- 1 Background
- 2 Indications
- 3 Technique
- 4 Findings
- 5 Images
- 6 Pearls and Pitfalls
- 7 Documentation
- 8 Clips
- 9 External Links
- 10 See Also
- 11 Video
- 12 References
- U/S has been well established in the ophtho literature but new advent to ED practice
- Acute/Subacute vision changes or loss
- Symptoms of increased ICP
- Suspect FB or globe rupture
- Trauma (assess for reactive pupils)
- Patient preparation
- Apply large transparent film dressing (such as Tegaderm) over the closed eye taking care not to create air bubbles between the film and skin surface
- Deposit a copious amount of ultrasound gel to the film
- Select probe
- Linear probe
- Probe should be applied to the gel without creating significant pressure on the globe itself (especially in situations of suspected globe rupture)
- The round structure of the globe should be easily identified with the lens in the anterior section
- Gain should be increased significantly to the point where echos are generating within the vitreous humor
- If needed, measurements of the optic nerve can be taken as still image
- Measure optic nerve 3mm posterior to the globe/papilla, from inner wall to inner wall
- Normal is <5mm
- U/S has a sensitivity of 95.6% and specificity of 92.3% for increased ICP
- Only perform if you can ensure that you do not put pressure on the globe
- Decrease in size of globe
- Anterior chamber collapse
- Vitreous hemorrhage
- Buckling of the sclera
Intraocular Foreign Body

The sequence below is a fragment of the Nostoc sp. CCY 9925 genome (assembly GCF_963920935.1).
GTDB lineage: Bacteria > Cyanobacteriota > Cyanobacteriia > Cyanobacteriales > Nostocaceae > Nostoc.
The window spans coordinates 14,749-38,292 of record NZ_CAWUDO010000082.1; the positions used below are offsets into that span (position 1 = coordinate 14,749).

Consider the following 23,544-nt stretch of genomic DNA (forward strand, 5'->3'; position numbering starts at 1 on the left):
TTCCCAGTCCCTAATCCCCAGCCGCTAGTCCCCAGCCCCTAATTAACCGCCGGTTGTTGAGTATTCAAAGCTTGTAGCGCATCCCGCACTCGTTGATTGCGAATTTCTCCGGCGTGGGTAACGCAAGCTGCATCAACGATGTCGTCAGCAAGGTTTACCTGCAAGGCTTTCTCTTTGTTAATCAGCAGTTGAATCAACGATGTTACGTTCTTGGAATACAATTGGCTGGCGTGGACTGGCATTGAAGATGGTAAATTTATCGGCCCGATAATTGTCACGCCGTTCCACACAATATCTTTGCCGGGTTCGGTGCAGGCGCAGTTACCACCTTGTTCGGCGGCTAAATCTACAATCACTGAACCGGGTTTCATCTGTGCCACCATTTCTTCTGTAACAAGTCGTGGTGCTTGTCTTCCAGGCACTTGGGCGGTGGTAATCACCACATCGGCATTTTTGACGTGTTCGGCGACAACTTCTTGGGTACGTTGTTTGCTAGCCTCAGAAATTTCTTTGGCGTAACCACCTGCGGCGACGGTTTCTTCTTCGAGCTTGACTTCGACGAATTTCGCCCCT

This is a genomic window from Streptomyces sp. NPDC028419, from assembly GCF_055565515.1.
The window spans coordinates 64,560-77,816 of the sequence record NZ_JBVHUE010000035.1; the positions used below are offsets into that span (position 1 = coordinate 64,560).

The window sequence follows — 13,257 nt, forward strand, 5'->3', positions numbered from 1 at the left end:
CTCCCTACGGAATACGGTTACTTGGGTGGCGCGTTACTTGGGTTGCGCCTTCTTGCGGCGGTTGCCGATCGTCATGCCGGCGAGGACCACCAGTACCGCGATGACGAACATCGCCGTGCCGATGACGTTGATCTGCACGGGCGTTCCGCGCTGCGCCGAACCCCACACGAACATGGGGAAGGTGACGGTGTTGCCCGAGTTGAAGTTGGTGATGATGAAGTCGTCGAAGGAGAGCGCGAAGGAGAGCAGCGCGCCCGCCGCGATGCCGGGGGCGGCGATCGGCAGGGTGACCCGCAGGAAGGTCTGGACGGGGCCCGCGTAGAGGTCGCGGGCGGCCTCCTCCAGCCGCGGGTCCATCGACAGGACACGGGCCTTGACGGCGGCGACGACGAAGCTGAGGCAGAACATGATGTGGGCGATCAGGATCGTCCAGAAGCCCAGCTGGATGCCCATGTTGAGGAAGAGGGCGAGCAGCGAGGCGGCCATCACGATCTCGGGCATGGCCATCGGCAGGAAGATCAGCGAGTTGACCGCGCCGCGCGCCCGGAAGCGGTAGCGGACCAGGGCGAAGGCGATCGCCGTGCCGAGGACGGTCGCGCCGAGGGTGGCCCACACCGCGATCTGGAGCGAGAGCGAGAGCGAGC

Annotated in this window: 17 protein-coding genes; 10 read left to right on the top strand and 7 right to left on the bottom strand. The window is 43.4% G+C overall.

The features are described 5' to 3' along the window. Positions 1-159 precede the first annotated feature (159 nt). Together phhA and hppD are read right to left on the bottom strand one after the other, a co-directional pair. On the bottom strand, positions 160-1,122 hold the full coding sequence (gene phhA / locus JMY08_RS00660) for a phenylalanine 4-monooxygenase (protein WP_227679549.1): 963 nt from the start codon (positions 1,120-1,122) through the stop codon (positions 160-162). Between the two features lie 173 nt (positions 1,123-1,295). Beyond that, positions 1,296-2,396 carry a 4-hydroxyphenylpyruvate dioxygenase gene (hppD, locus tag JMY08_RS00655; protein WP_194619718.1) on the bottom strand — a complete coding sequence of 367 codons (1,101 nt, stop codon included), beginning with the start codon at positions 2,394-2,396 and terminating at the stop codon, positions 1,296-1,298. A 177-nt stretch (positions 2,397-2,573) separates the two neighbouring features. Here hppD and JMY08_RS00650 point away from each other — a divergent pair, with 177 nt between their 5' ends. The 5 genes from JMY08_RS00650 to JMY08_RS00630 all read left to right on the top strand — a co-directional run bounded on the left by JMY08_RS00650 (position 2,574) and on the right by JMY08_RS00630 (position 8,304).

- Bright, echogenic acoustic profile with associated shadowing or reverberation
- Echogenic undulating membrane in the posterior globe, protruding into the vitreous
- Evaluate with patient moving eye left/right
- SN 97-100% and SP 83-100%
- May be difficult to distinguish from a retinal detachment
- May have a V-shaped appearance
- Vitreous filled with multiple large echoes
- Increasing the gain is helpful for detecting acute hemorrhages
- Biconvex or round hyperechoic structure (lens) is displaced from its normal position.
- With eye movement it may appear to move independently of surrounding structures.
- Ciliary bodies
- Vitreous chamber
- Optic nerve
Pearls and Pitfalls
- Use copious amount of gel to prevent the need for applying excessive pressure
- A high gain is generally required in order to see vitreous and retinal pathology
- Many findings are more apparent with active eye movement
A bedside ultrasound was conducted to assess for signs of retinal detachment or vitreous hemorrhage with clinical indications of left/right sided vision changes. The anterior chamber, lens, and posterior chamber of the left/right eye was identified during active movement. There was no evidence of retinal detachment or vitreous hemorrhage found. There was no sonographic evidence of retinal detachment or vitreous hemorrhage.
A bedside ultrasound was conducted to assess for signs of retinal detachment or vitreous hemorrhage with clinical indications of left/right sided vision changes. The anterior chamber, lens, and posterior chamber of the left/right eye was identified during active movement. There was a hyperechoic flap located in the anterior chamber/swirling debris in the posterior chamber. There was sonographic evidence of retinal detachment/vitreous hemorrhage.
- Blaivas M, Theodoro D, Sierzenski PR. Elevated intracranial pressure detected by bedside emergency ultrasonography of the optic nerve sheath. Acad Emerg Med. 2003 Apr;10(4):376-81.
- Ohle R, McIsaac SM, Woo MY, et al. Sonography of the Optic Nerve Sheath Diameter for Detection of Raised Intracranial Pressure Compared to Computed Tomography: A Systematic Review and Meta-analysis. J Ultrasound Med. 2015; 34(7):1285-1294.
- Vrablik, ME, et al. The Diagnostic Accuracy of Bedside Ocular Ultrasonography for the Diagnosis of Retinal Detachment: A Systematic Review and Meta-analysis. Annals of Emergency Medicine. 2015; 65(2):199–203.e1.